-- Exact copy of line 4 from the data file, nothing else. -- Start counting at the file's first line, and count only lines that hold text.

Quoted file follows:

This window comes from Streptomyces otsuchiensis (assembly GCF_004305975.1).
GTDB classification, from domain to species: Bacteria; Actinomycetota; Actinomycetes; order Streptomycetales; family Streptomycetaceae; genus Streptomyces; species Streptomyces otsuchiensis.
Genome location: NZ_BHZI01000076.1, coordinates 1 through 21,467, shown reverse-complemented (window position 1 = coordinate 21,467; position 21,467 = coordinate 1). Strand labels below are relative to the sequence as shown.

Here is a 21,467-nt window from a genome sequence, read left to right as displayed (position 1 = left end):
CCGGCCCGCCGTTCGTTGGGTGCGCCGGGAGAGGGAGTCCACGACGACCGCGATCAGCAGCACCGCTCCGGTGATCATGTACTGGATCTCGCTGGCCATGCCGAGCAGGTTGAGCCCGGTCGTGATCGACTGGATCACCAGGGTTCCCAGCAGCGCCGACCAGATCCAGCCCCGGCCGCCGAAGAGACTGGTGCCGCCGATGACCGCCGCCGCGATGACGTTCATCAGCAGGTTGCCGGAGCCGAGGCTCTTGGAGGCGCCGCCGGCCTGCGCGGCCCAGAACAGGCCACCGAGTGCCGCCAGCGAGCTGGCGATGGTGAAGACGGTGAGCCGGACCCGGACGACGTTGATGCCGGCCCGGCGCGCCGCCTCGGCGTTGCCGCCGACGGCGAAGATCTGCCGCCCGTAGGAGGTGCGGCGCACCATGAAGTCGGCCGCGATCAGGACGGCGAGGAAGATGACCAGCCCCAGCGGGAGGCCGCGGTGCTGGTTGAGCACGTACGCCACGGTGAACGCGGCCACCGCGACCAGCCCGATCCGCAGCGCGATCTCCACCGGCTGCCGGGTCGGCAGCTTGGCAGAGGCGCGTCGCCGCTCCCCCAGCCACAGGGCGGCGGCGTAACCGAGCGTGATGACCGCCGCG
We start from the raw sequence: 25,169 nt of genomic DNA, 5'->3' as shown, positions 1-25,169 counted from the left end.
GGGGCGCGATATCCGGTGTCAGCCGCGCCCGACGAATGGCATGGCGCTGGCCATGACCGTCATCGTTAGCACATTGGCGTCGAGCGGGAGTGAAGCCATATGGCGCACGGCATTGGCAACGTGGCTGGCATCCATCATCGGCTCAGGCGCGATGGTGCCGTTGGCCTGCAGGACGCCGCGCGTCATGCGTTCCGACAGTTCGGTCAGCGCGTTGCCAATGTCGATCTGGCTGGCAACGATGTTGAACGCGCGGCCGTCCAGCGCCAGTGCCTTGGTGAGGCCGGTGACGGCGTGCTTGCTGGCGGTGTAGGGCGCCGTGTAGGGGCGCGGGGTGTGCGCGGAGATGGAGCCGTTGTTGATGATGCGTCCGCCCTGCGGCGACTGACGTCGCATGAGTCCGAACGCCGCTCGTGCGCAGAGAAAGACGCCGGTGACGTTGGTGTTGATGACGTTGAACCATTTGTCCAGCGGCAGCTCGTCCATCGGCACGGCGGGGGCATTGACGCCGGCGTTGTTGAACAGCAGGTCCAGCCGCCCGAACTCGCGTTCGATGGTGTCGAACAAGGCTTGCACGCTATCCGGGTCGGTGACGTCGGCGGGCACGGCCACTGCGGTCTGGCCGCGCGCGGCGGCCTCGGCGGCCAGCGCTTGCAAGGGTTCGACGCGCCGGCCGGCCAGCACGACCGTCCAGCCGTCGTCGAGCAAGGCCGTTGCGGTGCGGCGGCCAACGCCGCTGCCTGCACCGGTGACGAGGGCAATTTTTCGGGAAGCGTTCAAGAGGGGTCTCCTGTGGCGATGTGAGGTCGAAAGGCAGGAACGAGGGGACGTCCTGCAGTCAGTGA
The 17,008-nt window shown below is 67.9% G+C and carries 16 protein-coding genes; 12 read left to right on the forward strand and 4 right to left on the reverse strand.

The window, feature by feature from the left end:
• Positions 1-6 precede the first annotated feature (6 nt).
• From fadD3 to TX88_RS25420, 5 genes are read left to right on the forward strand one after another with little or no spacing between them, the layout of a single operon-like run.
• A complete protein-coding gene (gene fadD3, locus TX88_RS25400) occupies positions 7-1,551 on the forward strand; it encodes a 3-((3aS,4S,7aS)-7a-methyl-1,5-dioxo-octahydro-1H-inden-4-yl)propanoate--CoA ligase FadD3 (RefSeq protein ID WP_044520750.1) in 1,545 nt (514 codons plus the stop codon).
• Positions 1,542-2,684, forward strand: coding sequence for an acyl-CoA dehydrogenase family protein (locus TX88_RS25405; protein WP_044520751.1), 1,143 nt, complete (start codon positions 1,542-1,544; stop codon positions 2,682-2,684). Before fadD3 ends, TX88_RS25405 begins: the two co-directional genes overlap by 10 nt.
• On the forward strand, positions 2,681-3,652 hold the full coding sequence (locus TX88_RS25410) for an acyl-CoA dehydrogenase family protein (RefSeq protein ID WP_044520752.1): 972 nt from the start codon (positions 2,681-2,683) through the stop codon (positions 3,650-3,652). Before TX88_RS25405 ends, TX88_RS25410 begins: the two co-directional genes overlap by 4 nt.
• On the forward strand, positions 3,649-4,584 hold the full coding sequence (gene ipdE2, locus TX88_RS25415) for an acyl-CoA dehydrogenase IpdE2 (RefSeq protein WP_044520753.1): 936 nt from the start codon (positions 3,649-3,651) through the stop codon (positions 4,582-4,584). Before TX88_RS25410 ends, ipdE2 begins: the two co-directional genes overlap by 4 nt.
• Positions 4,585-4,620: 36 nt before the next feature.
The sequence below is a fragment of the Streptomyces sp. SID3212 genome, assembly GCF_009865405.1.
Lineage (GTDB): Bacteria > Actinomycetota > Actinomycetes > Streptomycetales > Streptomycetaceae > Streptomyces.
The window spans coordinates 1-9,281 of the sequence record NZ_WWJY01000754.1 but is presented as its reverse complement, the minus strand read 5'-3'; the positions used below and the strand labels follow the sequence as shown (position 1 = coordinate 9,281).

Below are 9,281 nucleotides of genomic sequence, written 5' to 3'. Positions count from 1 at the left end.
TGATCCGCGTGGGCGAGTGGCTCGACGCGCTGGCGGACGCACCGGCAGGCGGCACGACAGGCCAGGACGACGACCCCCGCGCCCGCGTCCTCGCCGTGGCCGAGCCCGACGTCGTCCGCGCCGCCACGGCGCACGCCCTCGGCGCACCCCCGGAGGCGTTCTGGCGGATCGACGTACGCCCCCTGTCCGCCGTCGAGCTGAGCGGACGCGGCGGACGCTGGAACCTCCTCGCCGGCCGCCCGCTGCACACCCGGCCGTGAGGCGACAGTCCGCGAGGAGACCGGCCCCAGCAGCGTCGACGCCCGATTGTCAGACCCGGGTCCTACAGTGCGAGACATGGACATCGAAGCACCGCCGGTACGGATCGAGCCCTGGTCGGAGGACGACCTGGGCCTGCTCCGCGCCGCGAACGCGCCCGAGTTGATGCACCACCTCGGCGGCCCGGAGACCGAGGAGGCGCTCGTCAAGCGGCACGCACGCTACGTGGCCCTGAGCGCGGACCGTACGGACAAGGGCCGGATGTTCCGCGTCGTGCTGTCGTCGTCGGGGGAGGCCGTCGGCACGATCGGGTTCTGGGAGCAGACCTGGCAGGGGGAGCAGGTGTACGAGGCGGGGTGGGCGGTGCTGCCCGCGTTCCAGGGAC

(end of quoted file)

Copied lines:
Here is a 21,467-nt window from a genome sequence, read left to right as displayed (position 1 = left end):